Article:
The first of North America’s two longest submarine electricity cables has arrived in Atlantic Canada onboard the cable laying vessel C.S. Skagerrak. Integral to Emera’s Maritime Link Project, these cables each measure 170 km and weigh 5,500 tonnes – combined, the two cables weigh more than the Eiffel Tower.

The first cable was manufactured in Halden, Norway, while the second cable, which is expected to arrive in mid-May, was manufactured in Futtsu, Japan.

The arrival of the Skagerrak, operated by the cable supplier Nexans, marks the start of the submarine cable installation process. Over the next few weeks members of Nexans’ highly specialized crew will prepare for the installation of the first electrical connection across the Cabot Strait between Nova Scotia and the island of Newfoundland.

Throughout the various stages of the manufacturing process and transport of each cable, members of Emera Newfoundland & Labrador’s Marine Team have been monitoring and inspecting the progression to maintain quality assurance.

“The arrival of the submarine cables is the result of more than three years of dedication to safety and quality by our team,” says Rick Janega, President and CEO, Emera NL. “Throughout the manufacturing process, the successful testing phase and the transportation of cables, the team’s commitment continues to be the driving force of our success to date. This brings us another step closer to the completion of the Maritime Link Project later this year.”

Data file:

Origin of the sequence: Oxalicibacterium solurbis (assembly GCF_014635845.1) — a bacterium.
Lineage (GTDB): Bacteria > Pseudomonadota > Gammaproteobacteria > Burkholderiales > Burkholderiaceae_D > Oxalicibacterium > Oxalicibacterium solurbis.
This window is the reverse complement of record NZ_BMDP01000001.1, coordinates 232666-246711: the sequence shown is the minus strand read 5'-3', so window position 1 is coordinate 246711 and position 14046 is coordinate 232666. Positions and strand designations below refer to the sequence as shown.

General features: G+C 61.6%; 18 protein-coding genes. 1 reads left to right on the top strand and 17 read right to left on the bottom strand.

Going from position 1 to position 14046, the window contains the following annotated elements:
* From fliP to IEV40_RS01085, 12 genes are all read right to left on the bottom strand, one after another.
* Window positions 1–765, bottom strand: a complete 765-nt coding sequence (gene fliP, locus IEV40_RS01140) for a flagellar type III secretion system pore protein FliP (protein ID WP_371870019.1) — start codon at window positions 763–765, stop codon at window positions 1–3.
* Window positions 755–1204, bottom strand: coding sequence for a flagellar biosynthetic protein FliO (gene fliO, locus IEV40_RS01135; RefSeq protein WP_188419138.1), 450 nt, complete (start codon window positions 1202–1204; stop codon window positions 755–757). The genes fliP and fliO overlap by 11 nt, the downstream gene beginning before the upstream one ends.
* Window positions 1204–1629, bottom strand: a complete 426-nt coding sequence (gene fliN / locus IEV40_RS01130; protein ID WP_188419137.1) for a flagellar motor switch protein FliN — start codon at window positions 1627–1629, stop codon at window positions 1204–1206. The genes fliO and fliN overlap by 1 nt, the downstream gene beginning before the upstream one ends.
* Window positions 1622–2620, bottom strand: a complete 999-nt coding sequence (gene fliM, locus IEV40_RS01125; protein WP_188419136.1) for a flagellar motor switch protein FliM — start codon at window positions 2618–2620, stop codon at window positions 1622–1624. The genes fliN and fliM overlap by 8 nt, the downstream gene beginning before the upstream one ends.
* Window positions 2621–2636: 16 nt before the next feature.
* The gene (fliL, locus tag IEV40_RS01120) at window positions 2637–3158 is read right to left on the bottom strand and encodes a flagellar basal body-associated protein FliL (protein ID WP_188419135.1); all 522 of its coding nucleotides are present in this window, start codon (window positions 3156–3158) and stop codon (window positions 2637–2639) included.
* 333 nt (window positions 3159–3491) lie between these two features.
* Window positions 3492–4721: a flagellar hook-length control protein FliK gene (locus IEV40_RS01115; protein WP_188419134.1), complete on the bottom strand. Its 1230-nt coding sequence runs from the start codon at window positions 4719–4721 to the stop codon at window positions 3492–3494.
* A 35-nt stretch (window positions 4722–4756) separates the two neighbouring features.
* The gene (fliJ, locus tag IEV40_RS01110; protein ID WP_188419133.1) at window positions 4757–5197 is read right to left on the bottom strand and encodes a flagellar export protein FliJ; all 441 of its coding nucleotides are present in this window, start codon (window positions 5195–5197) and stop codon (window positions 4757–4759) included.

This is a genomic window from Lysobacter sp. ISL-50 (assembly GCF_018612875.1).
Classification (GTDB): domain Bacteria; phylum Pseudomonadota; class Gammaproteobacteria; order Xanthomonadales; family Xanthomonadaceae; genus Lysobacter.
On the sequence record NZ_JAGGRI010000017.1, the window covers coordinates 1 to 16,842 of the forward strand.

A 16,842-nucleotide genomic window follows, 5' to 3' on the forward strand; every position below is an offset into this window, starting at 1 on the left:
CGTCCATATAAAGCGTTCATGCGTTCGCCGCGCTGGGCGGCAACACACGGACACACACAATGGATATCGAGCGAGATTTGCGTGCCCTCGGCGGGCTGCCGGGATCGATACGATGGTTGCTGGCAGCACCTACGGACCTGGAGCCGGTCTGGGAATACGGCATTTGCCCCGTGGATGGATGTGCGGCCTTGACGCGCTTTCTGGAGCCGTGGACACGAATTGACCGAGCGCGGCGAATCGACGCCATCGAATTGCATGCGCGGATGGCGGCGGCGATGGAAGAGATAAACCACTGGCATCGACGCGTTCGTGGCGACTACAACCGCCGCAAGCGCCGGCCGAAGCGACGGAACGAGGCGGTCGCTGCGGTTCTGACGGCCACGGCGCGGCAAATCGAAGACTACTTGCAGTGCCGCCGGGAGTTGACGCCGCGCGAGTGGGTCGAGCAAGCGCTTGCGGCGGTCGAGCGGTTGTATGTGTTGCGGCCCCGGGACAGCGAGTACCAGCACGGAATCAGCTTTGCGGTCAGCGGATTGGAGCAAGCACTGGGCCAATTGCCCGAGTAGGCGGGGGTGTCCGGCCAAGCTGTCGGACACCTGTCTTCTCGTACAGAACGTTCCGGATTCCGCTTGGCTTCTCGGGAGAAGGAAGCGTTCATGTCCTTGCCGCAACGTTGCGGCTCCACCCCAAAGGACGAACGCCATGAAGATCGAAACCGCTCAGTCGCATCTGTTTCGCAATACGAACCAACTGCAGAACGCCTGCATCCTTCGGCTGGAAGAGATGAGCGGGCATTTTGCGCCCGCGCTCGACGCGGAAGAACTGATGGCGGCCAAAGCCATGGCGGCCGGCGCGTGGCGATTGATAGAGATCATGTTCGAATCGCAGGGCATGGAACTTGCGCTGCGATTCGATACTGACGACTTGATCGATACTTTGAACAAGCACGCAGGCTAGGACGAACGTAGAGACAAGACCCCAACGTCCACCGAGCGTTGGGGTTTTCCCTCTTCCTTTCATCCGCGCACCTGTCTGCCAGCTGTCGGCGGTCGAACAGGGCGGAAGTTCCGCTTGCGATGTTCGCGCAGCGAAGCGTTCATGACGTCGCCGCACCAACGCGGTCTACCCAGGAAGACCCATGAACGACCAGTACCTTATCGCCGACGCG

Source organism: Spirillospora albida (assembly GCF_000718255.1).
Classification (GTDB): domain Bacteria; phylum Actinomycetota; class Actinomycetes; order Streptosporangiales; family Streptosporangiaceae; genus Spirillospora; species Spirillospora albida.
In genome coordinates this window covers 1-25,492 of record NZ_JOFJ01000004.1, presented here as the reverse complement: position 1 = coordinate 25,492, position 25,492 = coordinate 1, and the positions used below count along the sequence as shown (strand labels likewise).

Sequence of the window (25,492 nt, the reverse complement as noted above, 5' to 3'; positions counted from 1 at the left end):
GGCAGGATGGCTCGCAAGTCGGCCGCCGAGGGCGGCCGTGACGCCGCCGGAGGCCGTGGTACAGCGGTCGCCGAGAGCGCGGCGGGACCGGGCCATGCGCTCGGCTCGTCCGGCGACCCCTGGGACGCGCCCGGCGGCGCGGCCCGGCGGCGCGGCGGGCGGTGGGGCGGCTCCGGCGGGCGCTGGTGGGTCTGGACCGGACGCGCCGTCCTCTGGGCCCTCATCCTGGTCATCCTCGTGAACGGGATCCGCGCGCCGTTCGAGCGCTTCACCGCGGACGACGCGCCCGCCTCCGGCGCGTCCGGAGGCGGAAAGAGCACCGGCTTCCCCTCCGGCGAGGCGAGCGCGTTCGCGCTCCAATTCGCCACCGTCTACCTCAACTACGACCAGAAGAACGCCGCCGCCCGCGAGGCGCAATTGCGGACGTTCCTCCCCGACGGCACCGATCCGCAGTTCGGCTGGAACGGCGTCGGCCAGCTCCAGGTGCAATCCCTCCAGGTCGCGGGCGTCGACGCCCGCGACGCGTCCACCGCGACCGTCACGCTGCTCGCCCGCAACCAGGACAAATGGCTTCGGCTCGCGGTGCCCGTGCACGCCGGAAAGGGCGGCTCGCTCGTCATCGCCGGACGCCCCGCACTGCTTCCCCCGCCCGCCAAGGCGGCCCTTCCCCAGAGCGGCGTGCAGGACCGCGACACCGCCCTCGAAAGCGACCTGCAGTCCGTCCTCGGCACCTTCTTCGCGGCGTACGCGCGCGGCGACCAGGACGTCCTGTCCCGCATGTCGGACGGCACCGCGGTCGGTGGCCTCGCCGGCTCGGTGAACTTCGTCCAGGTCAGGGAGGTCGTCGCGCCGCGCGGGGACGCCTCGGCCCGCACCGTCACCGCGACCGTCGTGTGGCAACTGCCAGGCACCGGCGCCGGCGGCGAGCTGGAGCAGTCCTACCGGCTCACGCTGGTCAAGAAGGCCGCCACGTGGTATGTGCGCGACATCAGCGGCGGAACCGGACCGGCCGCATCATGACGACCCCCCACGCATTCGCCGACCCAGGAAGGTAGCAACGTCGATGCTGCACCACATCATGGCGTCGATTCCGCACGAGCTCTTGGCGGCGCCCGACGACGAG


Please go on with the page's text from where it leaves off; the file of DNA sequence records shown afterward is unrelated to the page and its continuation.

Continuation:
Nexans used two facilities for cable manufacturing, allowing both cables to be produced at the same time. The cable manufactured in Futtsu, Japan, was spooled onto a giant barge in early April, and then loaded onto a heavy lift vessel (HLV) for the long journey to the Cabot Strait to await installation.

The HLV carrying the second submarine cable from Japan will take approximately six weeks to travel to the port in Sydney, Nova Scotia. It will travel across the Pacific Ocean, through the Panama Canal and then up the Eastern Seaboard. Expected to arrive in mid-May, it will be loaded onboard the Skagerrak once the first cable is installed. Installation of both submarine cables is expected to be completed by late summer.

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